Polaroid – Trailer

Always jonsing for a new horror movie, the trailer for Lars Klevberg’s Polaroid turned up a few days ago, and it looks pretty much like it’s cribbing from virtually every horror movie from the the past ten years or so.

Which doesn’t that it won’t be an enjoyable–horror is known for its recycling ethos–but what it does mean is that visually (and more importantly, thematically) it sounds like A LOT of other movies.

Though what’s perhaps more interesting is that the movie comes from Dimension Films, who it could be argued created the ‘Blumhouse model’ before Blumhouse (though without that company’s singleminded dedication to the concept).

Here’s the trailer and as usual, let me know what you think.

Polaroid – Official Trailer

When I went to catch Alien: Covenant last Sunday (review coming soon!) I saw a poster for a movie called Polaroid.

Polaroid cameras in general would be an interesting way for evil to spread after all there’s something mildly disturbing about watching an image appear–almost ghostlike–when there had prior been nothing.

One of the original trailers for Lars Klevberg’s short was released and it looks plenty atmospheric, though by no means unique.

And while this trailer isn’t for the remake, it will likely look very similar (despite the inevitable Americanization).

Hopefully what made the original short so acclaimed will not be lost.

It also genuinely surprises me that there haven’t been more movies revolving  around instant cameras like the Polaroid (though I think there was a Stephen King story based on the iconic camera called The Sun Dog).

‘Guardians’’ Box Office Is Out Of This World!

Marvel Studios’s Guardians Of The Galaxy, Vol. 2 has–so far–earned over $425 million worldwide!  The likelihood is high that the it will surpass half a billion by this week, and will more than likely finish its theatrical run over a billion dollars.

It’s worth mentioning that the first movie at the end of its run earned a bit over $773 million, though the sequel is outperforming it handily both domestically and abroad.

Though with Alien: Covenant coming out in 10 days the xenomorphs are looking to to take a bite out Guardians’ box office aspirations, which truth be told is unlikely because Alien: Covenant is R-rated, while Guardians Of The Galaxy, Vol. 2 is PG-13, which means that not only are each geared to a different audience age-wise, but also viewer-wise.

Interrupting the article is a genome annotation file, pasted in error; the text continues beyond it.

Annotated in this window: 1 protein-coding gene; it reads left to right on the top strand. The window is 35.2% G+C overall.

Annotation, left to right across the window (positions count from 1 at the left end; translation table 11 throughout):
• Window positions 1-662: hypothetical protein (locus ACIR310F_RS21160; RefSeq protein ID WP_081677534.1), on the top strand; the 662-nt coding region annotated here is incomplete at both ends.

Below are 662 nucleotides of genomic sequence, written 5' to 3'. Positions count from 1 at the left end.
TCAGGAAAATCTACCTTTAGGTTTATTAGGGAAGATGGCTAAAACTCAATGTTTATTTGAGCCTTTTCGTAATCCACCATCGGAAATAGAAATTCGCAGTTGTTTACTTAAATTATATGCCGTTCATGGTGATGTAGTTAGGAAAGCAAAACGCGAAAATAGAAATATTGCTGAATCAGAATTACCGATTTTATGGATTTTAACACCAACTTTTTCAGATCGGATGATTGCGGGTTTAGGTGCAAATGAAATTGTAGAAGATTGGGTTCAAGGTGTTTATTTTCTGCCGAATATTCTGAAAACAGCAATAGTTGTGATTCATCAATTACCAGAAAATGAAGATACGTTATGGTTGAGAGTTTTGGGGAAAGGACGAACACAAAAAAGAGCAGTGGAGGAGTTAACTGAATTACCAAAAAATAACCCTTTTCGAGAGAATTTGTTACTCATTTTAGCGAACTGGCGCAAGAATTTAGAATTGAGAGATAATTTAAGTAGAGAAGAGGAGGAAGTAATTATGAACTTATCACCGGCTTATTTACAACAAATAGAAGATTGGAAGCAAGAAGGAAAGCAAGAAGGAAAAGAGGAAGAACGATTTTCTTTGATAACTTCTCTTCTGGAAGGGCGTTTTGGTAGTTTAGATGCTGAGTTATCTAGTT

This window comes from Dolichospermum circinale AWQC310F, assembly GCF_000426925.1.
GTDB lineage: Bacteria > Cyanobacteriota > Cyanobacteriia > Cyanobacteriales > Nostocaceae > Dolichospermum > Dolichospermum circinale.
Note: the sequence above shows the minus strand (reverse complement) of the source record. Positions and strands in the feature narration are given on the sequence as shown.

Alien: Covenant will likely skew male, while Guardians Of The Galaxy, Vol. 2 will not only draw males, but a greater percentage of women, and children (the latter of which should not be watching the Alien movie at all).

Alien: Covenant | Prologue: The Crossing – Trailer

I find this latest trailer for Ridley Scott’s upcoming Alien: Covenant particularly fascinating, though not necessarily for the reasons that I originally thought I would.

I found the idea that Shaw (Noomi Rapace) had initially reassembled David (Michael Fassbinder) somewhat troubling, especially when you take into account the chaos that he had a hand in initiating–never mind the de-facto murder of Halloway (Logan Marshall-Green) though it’s not apparent that Shaw realizes that David was behind that.

Though it actually makes sense that she would repair David because the likelihood is great that she could not pilot the ship alone, and besides the idea of traveling to an Alien–literally and figuratively–with a talking, disembodied head would probably NOT be a great idea.

Besides, Shaw has journeyed light-years across space on the strength of her faith; on the chance that she might meet the people who literally engineered the Human species.

Compared to the wonders she’d seen, and the terrors she’s survived, repairing David is almost a no-brainer.

Though what’s most interesting about the trailer is toward the end, when the ship arrives in the Engineer homeworld and David says: ‘Look on my works, you Mighty, and despair!’

That’s a line from Perry Bysshe Shelly’s Ozymandias and while it’s uncertain how David means it, seeing that the poem revolves around a found remnant of a fallen empire, it doesn’t look good for the Engineers.